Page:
Marideth C. Rus, MD
Department of Pediatrics
Baylor College of Medicine
Section of Pediatric Emergency Medicine
Texas Children’s Hospital
Upon finishing this module, the student will be able to:
- Describe the different types of skull fracture
- Describe the different types of intracranial hemorrhage
- List the signs and symptoms of concussion
- Determine which children are low risk for clinically significant traumatic brain injury and can be discharged without imaging
- Initiate treatment for children with head injuries in the emergency department
Head injury includes any injury to the scalp, skull, or brain. It is the most common type of injury requiring medical evaluation in children. While most injuries are mild, brain injury is the leading cause of death and disability in pediatric trauma patients.
Initial Actions and Primary Survey
Initial actions will depend on the presentation of the child. Some patients will present many hours after the initial trauma and be ambulatory on arrival. Others may present unconscious from the scene of the injury. If there is any concern of possible cervical spine injury or if the patient has altered mental status limiting exam, the spine should be immobilized immediately and a cervical collar placed. A complete primary and secondary survey should be completed to ensure the patient is stable and to assess for any other injuries.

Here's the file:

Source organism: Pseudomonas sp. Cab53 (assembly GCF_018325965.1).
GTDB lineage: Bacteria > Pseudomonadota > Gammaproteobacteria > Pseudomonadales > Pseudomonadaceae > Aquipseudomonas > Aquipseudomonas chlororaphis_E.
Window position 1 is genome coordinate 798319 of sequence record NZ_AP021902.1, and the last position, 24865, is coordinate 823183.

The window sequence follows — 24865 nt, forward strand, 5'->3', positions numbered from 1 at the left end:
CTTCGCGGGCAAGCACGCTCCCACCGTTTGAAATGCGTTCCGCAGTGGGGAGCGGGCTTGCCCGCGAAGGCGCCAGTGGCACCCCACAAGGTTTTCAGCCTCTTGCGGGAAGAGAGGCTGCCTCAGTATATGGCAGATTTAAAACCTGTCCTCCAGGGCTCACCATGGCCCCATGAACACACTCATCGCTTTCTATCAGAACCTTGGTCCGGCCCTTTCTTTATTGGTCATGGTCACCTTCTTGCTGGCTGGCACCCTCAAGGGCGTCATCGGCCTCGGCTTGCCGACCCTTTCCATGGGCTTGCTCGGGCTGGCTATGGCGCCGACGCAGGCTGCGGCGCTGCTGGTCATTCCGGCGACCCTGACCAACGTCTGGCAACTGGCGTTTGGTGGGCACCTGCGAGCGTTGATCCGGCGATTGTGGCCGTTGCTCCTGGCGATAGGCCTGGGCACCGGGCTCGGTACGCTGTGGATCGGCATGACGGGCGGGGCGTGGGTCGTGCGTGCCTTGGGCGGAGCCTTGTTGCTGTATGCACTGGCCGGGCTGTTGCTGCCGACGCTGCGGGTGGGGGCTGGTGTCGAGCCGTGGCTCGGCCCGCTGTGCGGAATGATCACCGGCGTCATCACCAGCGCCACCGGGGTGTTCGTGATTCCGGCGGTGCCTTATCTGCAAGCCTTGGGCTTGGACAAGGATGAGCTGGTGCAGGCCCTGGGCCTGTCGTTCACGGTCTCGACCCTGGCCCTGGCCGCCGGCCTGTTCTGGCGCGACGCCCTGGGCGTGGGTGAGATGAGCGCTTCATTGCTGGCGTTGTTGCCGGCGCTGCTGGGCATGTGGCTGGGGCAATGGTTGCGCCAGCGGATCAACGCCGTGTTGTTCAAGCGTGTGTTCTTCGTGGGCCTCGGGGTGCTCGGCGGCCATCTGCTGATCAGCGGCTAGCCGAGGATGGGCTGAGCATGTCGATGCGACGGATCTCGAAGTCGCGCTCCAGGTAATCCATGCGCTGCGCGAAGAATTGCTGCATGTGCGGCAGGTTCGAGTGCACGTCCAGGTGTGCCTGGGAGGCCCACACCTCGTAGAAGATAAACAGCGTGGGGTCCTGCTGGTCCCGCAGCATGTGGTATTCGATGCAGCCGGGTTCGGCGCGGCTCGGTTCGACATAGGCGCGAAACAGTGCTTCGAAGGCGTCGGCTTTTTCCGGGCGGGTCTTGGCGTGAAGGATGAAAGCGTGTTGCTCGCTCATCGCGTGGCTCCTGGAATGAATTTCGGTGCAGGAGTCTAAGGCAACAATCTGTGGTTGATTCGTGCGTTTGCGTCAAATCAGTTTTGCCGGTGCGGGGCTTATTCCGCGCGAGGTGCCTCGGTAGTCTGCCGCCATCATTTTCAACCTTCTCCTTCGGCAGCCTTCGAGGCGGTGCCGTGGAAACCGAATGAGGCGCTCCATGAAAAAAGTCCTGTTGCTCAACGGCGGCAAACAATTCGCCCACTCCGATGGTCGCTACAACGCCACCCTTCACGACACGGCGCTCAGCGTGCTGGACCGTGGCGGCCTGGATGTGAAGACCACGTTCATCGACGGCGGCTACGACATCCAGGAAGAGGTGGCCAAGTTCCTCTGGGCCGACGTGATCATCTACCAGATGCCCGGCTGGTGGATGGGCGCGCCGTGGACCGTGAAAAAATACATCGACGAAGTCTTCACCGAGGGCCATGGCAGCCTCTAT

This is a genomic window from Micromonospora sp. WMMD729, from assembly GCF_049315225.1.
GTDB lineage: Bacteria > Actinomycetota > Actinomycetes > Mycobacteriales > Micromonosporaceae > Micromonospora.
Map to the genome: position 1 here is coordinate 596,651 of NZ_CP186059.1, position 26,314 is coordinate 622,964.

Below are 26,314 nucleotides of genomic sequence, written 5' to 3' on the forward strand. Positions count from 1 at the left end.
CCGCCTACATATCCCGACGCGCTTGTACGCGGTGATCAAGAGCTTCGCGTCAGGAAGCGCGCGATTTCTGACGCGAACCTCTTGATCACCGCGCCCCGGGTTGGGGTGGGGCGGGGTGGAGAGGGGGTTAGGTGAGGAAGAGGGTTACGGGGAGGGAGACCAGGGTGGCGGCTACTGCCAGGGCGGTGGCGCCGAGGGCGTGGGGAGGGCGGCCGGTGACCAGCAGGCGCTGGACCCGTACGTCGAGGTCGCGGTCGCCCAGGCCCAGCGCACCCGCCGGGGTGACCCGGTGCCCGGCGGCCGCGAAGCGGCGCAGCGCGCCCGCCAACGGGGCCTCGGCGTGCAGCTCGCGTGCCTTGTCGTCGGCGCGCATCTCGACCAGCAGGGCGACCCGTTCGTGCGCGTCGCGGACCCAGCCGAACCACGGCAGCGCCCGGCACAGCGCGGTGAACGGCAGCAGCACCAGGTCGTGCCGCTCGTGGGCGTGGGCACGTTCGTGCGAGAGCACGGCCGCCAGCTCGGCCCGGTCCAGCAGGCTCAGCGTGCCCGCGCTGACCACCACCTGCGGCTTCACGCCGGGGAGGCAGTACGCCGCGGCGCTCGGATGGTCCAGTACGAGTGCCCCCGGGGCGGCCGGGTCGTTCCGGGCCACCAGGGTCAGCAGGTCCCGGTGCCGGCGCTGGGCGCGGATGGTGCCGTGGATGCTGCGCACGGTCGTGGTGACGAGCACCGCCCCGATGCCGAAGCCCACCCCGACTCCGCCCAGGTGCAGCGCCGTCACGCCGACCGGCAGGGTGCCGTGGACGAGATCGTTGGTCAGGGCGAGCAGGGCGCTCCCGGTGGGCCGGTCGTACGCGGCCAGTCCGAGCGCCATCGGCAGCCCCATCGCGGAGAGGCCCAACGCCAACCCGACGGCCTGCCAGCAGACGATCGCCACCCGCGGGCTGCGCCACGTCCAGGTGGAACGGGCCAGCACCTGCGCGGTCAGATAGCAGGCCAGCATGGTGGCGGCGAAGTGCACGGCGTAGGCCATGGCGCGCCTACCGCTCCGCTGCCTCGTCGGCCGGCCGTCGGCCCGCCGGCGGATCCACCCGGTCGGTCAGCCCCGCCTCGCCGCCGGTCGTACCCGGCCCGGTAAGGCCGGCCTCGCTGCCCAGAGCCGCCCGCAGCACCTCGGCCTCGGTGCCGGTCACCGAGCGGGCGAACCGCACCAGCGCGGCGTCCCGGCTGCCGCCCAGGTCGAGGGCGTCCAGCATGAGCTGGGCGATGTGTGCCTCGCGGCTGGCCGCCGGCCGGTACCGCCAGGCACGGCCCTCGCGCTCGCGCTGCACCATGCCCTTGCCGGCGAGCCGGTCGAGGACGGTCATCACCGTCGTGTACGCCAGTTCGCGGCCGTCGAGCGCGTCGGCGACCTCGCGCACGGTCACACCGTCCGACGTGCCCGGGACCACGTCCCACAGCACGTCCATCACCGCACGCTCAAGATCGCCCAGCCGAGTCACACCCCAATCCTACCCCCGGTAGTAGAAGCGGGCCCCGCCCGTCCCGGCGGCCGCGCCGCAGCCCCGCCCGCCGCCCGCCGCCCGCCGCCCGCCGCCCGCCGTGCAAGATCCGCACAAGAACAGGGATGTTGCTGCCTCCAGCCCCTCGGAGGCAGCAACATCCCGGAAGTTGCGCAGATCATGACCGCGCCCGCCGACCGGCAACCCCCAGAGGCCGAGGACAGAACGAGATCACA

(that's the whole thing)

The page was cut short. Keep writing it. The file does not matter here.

Assigning the child a Glasgow Coma Scale score should be performed as part of the initial evaluation. Scoring for children and adults is the same, but infants and preverbal children must be assessed differently.
To speech/ sound
Cries to pain
Moans to pain
Localizes to pain
Withdraws to pain
Withdraws to touch
Withdraws to pain
There is a wide spectrum of presentation for children with head injuries. Some children will have only scalp hematomas, while others will suffer severe intracranial injuries and present with coma or seizures. Important injuries to consider in children with head trauma include skull fractures, intracranial hemorrhages, and concussion.
Skull fractures are more common in infants than in older children, with the parietal bone being the bone most commonly fractured, and the frontal bone being the least commonly fractured. There are three categories of skull fractures:
- Linear skull fractures may have an overlying hematoma, but bony abnormalities are rarely palpated.